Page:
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Coaching Management 23.2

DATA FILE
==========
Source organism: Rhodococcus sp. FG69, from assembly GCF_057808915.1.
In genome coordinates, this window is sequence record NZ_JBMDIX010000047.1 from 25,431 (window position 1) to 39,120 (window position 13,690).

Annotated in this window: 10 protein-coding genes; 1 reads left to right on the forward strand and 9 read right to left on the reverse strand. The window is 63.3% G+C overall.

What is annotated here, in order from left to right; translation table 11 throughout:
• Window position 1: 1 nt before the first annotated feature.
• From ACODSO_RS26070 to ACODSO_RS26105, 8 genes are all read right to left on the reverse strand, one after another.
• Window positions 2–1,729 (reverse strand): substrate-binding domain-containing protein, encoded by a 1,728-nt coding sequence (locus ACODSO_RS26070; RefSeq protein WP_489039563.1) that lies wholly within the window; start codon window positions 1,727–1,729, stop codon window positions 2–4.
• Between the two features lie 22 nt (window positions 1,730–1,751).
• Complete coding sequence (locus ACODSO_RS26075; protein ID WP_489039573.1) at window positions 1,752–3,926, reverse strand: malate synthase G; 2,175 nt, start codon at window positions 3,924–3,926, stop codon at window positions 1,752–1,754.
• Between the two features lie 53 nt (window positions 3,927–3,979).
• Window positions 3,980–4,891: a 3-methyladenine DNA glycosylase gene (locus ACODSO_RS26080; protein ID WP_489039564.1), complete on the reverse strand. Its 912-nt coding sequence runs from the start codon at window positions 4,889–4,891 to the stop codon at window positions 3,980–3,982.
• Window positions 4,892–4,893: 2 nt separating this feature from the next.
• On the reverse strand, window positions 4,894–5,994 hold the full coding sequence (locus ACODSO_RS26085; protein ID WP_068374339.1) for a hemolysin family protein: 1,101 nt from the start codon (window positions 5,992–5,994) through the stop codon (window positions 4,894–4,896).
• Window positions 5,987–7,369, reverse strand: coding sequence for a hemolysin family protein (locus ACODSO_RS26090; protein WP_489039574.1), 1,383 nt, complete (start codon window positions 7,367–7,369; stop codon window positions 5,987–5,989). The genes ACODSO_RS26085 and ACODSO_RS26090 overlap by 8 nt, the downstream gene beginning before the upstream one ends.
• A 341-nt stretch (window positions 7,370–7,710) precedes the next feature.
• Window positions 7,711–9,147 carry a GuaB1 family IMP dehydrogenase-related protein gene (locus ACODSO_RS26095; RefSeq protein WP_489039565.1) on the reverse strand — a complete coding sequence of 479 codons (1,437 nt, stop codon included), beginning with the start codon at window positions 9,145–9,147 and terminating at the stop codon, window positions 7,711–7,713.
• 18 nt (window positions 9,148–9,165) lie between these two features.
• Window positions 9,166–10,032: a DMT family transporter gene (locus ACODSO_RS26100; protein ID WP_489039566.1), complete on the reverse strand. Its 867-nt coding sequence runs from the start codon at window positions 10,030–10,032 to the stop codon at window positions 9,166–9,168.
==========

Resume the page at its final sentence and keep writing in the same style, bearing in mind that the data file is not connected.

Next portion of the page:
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Before Tim McDonald, Head Coach at Bay City Western High School in Auburn, Mich., has preseason meetings with his play- ers, he asks them to do self-evaluations listing their strengths and weaknesses as well as what they see as their role on the squad. "Players are usually pretty honest about how good they are," he says. "So if I think a guy is a bench player, he's likely to have arrived at that conclusion himself, while also giving a lot of thought to what he needs to do to improve. And if he thinks he's a starter, then we have a chance to talk through our differ- ence of opinion before the season starts, which reduces problems down the road." The conversation requires even more finesse when the player has been a starter in the past. "Last year, Landon Appling, a three-year starter for us, began the season coming off the bench. When he found out that was our plan, he wasn't happy," says University of Houston Head Coach Todd Whitting. "But I asked him if he thought being a backup would be worth it if it gave the squad a better chance to go to the Col- lege World Series, and that helped him see the bigger picture. When you can put the move in the context of team success, players are more likely to buy in." Although players may be understandably upset when informed their playing time will be limited, it can help to tell them individual success is still possible no matter how long they spend on the bench. "Every coach has examples of guys who became quality start- ers after spending time as a backup," says Marc Wiese, Head Coach at Puyallup (Wash.) High School. "I've even had three players PATRICK BOHN is an Assistant Editor at Coaching Management. He can be reached at: pb@MomentumMedia.com. 16 Coaching Management PrEsEAson 2015 Coachesnetwork.com COVER STORY who never started for me become regular starters on their junior college teams. I tell my players that all the traits they can demon- strate as a backup, like hard work and a great attitude, will impress college coaches." Another way to keep backup players moti- vated is to let them know exactly how they can earn a starting role. "I always try to iden- tify three or four things each bench player needs to improve if he wants to get into the starting lineup," says Texas Christian Univer- sity Head Coach Jim Schlossnagle. "That gives them something concrete to work on and helps them realize their status isn't per- manent if they put in the hard work." When outlining these steps, however, it's critical that you remain honest about the likelihood of a reserve earning a starting position. "Early in my career—like many young coaches—I tried to avoid conflict," says Mike Bedics, Head Coach at Notre Dame High School in Easton, Pa. "But that created problems when I needed to tell play- ers they were going to be on the bench. I'd often dance around the issue and say things like, 'Well, you might get some playing time ...' All that did was create unrealistic expectations. "It's much better to be 100 percent hon- est," he continues. "Not only do players respect being told the truth, it gives me a chance to see how they'll respond to being a bench guy. If a guy is a little ticked off, I know he's going to work hard to be a starter." While many coaches limit their pre- season meetings to one-on-one discussions, others prefer to involve their staff. Archuleta says it can be especially helpful to have a second voice on hand in case players chal- lenge your reasoning. "I like having my assistant coaches with me during these meetings," he says. "Often, they are the ones working closely with these players during practice, so they're able to offer a more detailed description of what's keeping the player out of the starting lineup." PRACTICE PLAN Once you know your backups are on board with their role, the next step is helping "Early in my career, I tried to avoid conflict. I'd often dance around the issue and say things like, 'Well, you might get some playing time ...' All that did was create unrealistic expectations. It's much better to be honest." MikE BEdiCs, notrE dAME HigH sCHool, EAston, PA. paREnTal pRESSuRE A complaining parent can cause headaches when it comes to their son's playing time, so coaches need to devel- op strategies to deal with them before a problem arises. "If I get the feeling that a parent might give me a hard time about their son being on the bench, I'll have them present when I talk with that player about his role," says Marc Wiese, Head Coach at Puyallup (Wash.) High School. "This way, they know where things stand right away, and they can ask any questions they have for me." Tim McDonald, Head Coach at Bay City Western High School in Auburn, Mich., says letting parents know what goes into your evaluations of their sons can be helpful. "I'll frequently get e-mails from parents with stats and highlight videos from their kid's summer league or travel team games," he says. "I tell them, 'Regardless of how he played in the summer, I have to evaluate him based on what my staff and I see during the school year.'" If the parents don't trust your judg- ment, Mike Bedics, Head Coach at Notre Dame High School in Easton, Pa., suggests giving them an inside look. "I invite parents to our practic- es," he says. "That often shows them another side of things, where they can see their son and the starter together, which usually illustrates what their son needs to do to earn more playing time." When parents just won't buy into his reasoning, McDonald lets someone else do the talking. "My players fill out a preseason questionnaire list- ing their strengths and weaknesses, and they're usually honest about their shortcomings," he says. "If a parent comes to me with a playing time complaint, I can often show them that their son agrees with my decision, which makes it harder for a parent to say I'm being unfair." Click Here to sign up for our free series of educational digital newsletters